An article from the book ‘Your Child is Your Parent’ by Manoj J Lekhi (Amrut Vivek).


The dictionary meaning of education is ‘to know and to impart’, but ‘to know what?’ is a question we must ask ourselves. Does our education system really teach us to go beyond the routine? Does it really prepare us to face the challenges of the world?


As per our ancient scriptures, education is of two kinds: education of the outside world and education of the inside world. Education of the outside world is called avidya and that of the inside world is vidya.


Avidya includes all that is normally taught in every school, subjects like physics, chemistry, biology, mathematics, geography, history etc. These subjects basically help us to understand how the world works outside, such as why the tree is green, why the sky is the way it is, why we have low tides and high tides, how it is that birds can fly etc. In short, this education of the outside world merely helps to understand the mechanics of nature.


Efforts at understanding nature through the processes of science are called avidya. Normally, schools focus on this kind of learning, that is, avidya, and miss out on a very important aspect of learning, that of the ‘inner being’.


This knowledge of the world within us and how it works is called vidya. There are many questions within us: why we are happy when we are happy, why we are angry when we are angry, etc. This ‘why’ of the inside world is called vidya.


Vidya means creating an environment within us to enable us to absorb avidya. As we all know, we have an infinite capacity to absorb information. Vidya creates that space within, through the process of samadhi (taught in SSY), which will allow our child to absorb infinite information from the outside world.


This can happen through a continuous cleansing of the inside mind. Both these forms of education must go hand in hand: taking in information, registering it inside, storing it in the subconscious, cleaning the blackboard (i.e., the mind) and then taking in more information and repeating the process time and again, all the time.


Let us take sea as an example. Suppose we pour one glass of pure water into the sea, followed by more and more glasses of pure water; all of it becomes one with the sea. This outside glass of water is avidya — the knowledge of how the world works. 


The sea represents us, and as we go on taking in knowledge, the two merge; but we can absorb it only if we are clear; our mind should be clear and ready to receive. This is facilitated by vidya.


As my master says, “There are five fundamentals education we need to give to the child”:

  1. a) The first one is SILENCE. How to be calm and peaceful no matter what the situation is.
  2. b) The second is how to make a lot of friends or how to LOVE EVERYONE AROUND.
  3. c) The third is the SCIENCE OF ENTREPRENEUR-SHIP: How to develop leadership qualities and make oneself useful wherever one is. This is where academics comes in.
  4. d) The fourth is DEVELOPING THE EYE FOR APPRECIATING BEAUTY; to be one hundred percent committed to whatever one is doing and, also, adding beauty to the environment. This is where the arts, music, theatre etc. come in.
  5. e) The last is ACTS OF SERVICE; doing service even down to the last person in the world. The kind of service (seva) done by Mother Teresa or Baba Amte is a great example for the same.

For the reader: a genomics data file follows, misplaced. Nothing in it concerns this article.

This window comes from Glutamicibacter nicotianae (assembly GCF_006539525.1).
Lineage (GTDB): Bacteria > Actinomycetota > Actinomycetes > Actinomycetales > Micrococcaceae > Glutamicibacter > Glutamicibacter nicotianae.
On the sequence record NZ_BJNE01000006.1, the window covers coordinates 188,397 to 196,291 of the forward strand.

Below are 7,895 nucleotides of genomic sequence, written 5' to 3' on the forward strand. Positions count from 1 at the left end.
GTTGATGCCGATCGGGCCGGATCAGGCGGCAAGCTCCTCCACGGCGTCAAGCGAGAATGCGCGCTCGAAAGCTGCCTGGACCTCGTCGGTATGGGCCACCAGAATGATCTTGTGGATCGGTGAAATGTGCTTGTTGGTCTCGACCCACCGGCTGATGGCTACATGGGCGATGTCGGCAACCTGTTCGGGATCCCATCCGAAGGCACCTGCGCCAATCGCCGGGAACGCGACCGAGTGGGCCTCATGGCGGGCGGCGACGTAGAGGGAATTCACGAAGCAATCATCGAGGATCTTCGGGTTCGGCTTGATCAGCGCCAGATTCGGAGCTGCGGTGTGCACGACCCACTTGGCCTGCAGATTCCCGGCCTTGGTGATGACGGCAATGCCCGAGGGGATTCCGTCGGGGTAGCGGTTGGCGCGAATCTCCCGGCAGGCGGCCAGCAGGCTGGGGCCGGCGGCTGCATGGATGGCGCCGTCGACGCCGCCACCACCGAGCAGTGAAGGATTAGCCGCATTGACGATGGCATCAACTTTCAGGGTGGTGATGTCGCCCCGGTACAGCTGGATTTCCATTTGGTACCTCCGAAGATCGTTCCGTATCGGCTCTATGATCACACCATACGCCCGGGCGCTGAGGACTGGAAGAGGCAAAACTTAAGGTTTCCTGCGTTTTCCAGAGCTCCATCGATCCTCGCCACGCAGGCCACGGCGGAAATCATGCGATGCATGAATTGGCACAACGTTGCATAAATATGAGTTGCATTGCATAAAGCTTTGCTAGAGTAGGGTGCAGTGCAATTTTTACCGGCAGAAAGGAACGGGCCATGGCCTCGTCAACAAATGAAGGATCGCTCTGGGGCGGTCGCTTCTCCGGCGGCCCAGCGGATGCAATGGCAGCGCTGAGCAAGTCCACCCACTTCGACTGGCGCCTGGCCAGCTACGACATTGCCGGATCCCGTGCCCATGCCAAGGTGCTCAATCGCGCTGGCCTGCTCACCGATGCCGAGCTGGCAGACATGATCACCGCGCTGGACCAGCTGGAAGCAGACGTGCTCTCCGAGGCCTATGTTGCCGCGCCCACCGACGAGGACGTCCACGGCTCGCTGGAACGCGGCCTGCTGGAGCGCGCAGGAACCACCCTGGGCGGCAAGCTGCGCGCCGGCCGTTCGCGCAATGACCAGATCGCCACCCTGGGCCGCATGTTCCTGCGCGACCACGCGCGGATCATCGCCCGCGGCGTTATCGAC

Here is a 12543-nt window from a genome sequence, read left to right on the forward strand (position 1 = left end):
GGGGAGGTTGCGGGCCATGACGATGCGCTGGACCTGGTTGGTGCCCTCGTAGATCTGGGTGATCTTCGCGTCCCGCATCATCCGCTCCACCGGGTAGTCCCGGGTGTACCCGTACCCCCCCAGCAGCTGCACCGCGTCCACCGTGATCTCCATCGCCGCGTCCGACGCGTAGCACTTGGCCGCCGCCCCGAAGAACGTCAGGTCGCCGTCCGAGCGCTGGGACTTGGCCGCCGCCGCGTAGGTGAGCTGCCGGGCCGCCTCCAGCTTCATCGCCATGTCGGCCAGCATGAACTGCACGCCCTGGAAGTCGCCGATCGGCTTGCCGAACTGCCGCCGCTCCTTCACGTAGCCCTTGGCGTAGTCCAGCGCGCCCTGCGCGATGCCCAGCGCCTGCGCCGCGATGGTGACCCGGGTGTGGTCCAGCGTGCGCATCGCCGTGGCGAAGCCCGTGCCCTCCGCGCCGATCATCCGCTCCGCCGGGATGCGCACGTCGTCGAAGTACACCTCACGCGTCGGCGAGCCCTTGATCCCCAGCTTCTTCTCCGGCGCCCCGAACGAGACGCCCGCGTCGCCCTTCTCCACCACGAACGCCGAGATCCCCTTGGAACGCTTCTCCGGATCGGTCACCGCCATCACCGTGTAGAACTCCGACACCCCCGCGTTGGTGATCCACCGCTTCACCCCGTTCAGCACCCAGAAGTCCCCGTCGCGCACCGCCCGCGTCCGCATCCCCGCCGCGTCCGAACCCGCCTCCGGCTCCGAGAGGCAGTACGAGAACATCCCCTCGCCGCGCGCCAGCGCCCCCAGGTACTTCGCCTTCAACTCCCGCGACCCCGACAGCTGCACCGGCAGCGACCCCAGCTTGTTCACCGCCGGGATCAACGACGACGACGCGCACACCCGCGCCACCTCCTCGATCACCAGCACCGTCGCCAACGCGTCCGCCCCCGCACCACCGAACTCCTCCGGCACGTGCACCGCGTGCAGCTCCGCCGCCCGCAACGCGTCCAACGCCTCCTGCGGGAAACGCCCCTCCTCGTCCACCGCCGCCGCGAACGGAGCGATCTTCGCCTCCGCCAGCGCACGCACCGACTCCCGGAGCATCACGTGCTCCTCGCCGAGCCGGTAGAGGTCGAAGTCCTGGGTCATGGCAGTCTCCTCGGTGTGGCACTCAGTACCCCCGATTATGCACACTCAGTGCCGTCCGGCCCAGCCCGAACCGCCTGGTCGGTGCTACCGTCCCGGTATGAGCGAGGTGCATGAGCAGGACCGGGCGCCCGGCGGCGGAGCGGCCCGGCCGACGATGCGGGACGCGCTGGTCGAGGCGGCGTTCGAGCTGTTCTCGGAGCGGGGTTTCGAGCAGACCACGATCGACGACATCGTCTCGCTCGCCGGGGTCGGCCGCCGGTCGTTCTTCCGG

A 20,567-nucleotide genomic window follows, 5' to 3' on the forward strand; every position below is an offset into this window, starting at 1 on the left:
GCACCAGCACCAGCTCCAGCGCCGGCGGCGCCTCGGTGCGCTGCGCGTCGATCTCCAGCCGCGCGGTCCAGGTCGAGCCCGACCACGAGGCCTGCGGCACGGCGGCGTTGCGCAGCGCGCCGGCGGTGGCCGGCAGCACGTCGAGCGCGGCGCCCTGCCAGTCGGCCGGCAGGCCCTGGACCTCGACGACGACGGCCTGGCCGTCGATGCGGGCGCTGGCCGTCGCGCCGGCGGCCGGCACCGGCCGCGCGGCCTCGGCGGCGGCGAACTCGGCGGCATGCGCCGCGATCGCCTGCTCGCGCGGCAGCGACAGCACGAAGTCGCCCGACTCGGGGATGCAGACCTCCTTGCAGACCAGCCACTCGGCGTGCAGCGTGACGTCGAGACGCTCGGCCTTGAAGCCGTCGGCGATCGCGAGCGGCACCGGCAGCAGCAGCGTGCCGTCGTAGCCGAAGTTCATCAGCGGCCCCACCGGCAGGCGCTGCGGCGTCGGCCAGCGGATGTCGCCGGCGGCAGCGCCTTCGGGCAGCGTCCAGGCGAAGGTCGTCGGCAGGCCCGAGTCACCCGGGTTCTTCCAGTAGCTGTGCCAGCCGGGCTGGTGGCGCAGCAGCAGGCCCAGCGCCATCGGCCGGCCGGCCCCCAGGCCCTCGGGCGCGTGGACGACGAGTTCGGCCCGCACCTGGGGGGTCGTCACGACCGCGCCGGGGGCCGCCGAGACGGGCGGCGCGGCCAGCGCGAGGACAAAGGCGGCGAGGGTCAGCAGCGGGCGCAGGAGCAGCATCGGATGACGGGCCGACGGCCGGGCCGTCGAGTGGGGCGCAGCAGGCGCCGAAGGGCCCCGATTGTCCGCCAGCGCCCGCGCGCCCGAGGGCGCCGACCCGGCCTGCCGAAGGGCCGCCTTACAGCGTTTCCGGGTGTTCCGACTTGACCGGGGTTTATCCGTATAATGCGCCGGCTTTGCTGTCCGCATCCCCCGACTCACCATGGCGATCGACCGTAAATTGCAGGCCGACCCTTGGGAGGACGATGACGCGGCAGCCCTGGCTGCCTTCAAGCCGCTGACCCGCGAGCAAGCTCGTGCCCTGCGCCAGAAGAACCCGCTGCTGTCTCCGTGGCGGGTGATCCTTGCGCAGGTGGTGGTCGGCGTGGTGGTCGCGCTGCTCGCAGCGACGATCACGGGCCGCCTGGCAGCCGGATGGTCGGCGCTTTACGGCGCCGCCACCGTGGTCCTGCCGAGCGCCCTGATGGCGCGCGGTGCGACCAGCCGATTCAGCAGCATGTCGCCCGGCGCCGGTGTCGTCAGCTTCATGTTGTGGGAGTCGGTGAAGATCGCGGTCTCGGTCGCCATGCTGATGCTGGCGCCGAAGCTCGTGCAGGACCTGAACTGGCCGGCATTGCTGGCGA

Vidya, or inner education, can be further divided into five: 

physical, mental, social, emotional and spiritual.


Physical development relates to three areas of development, namely, mobility, motor and balance.

There are several techniques to develop the child physically from day one of infancy, in fact, from the time it is in the mother’s womb. 


Mental development means development of both sides of the brain, the left and the right, which means the development of both communicative and analytical capabilities of a child. It means developing the child’s intellect so that he can have the wisdom to choose right from wrong. 


Social development constitutes making the child suitable for societal life. We all want our child to be disciplined, but how to discipline the child naturally forms the joy of parenting. We don’t need to shout at the child or give him a glaring look; all we need is love and patience, and a knack of dealing with the child. For this, we need to understand the psychology of the child. This joy of parenting has been amply elaborated elsewhere in this book. 


Emotional development means allowing the child to express himself totally and fully. We are so used to suppressing our emotions all the time, so much so that a man does not shed tears lest it be taken as a sign of weakness. This is a wrong notion. All the nine rasas, namely Veera, Bibhatsa, Bhayanak, Karuna, Raudra, Adbhuta, Shringara, Shantam and Haasya, are important in our lives. They need to be expressed totally. Only when they are expressed totally do we, as human beings, feel complete. This is called emotional development, which has been detailed in one of the chapters of this book.


Spiritual education teaches a child to delve within himself and to find happiness within and not without (outside). If I am happy ‘doing’ things, then I am an evolved person. If I am ‘seeking happiness to do things’, then I will be forever ‘wanting’ in life. Being happy for no particular reason, being happy because it is my very nature to be happy is what makes for spiritual evolvement and spiritual education.


My master says: ‘Education is that which makes life more and more effortless and more and more joyful day by day.’ And I fully agree with that! Life is about enjoying the gift of life. If you can’t enjoy life, what are you living for? So, more than anything else, schools should teach our children the methodologies to make life more and more joyful and effortless.